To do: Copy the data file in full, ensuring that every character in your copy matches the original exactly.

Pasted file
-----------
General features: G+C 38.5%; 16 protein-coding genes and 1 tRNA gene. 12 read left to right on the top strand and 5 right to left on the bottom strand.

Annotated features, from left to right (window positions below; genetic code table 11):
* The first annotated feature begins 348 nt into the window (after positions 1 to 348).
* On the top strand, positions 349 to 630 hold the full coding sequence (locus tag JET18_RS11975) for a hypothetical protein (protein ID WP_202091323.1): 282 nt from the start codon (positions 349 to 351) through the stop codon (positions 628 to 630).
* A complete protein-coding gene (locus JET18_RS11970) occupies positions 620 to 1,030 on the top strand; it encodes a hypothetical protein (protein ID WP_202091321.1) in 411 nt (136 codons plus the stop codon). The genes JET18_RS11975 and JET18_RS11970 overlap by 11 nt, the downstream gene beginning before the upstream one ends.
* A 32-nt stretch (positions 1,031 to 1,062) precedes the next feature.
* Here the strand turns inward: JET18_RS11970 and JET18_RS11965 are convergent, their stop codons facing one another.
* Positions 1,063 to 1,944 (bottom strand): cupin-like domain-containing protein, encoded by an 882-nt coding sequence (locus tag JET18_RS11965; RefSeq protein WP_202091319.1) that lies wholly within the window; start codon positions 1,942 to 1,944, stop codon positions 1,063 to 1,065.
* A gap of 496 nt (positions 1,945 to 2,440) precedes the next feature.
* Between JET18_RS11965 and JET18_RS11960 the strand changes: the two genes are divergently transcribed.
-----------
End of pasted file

General features: G+C 38.5%; 16 protein-coding genes and 1 tRNA gene. 12 read left to right on the top strand and 5 right to left on the bottom strand.

Annotated features, from left to right (window positions below; genetic code table 11):
* The first annotated feature begins 348 nt into the window (after positions 1 to 348).
* On the top strand, positions 349 to 630 hold the full coding sequence (locus tag JET18_RS11975) for a hypothetical protein (protein ID WP_202091323.1): 282 nt from the start codon (positions 349 to 351) through the stop codon (positions 628 to 630).
* A complete protein-coding gene (locus JET18_RS11970) occupies positions 620 to 1,030 on the top strand; it encodes a hypothetical protein (protein ID WP_202091321.1) in 411 nt (136 codons plus the stop codon). The genes JET18_RS11975 and JET18_RS11970 overlap by 11 nt, the downstream gene beginning before the upstream one ends.
* A 32-nt stretch (positions 1,031 to 1,062) precedes the next feature.
* Here the strand turns inward: JET18_RS11970 and JET18_RS11965 are convergent, their stop codons facing one another.
* Positions 1,063 to 1,944 (bottom strand): cupin-like domain-containing protein, encoded by an 882-nt coding sequence (locus tag JET18_RS11965; RefSeq protein WP_202091319.1) that lies wholly within the window; start codon positions 1,942 to 1,944, stop codon positions 1,063 to 1,065.
* A gap of 496 nt (positions 1,945 to 2,440) precedes the next feature.
* Between JET18_RS11965 and JET18_RS11960 the strand changes: the two genes are divergently transcribed.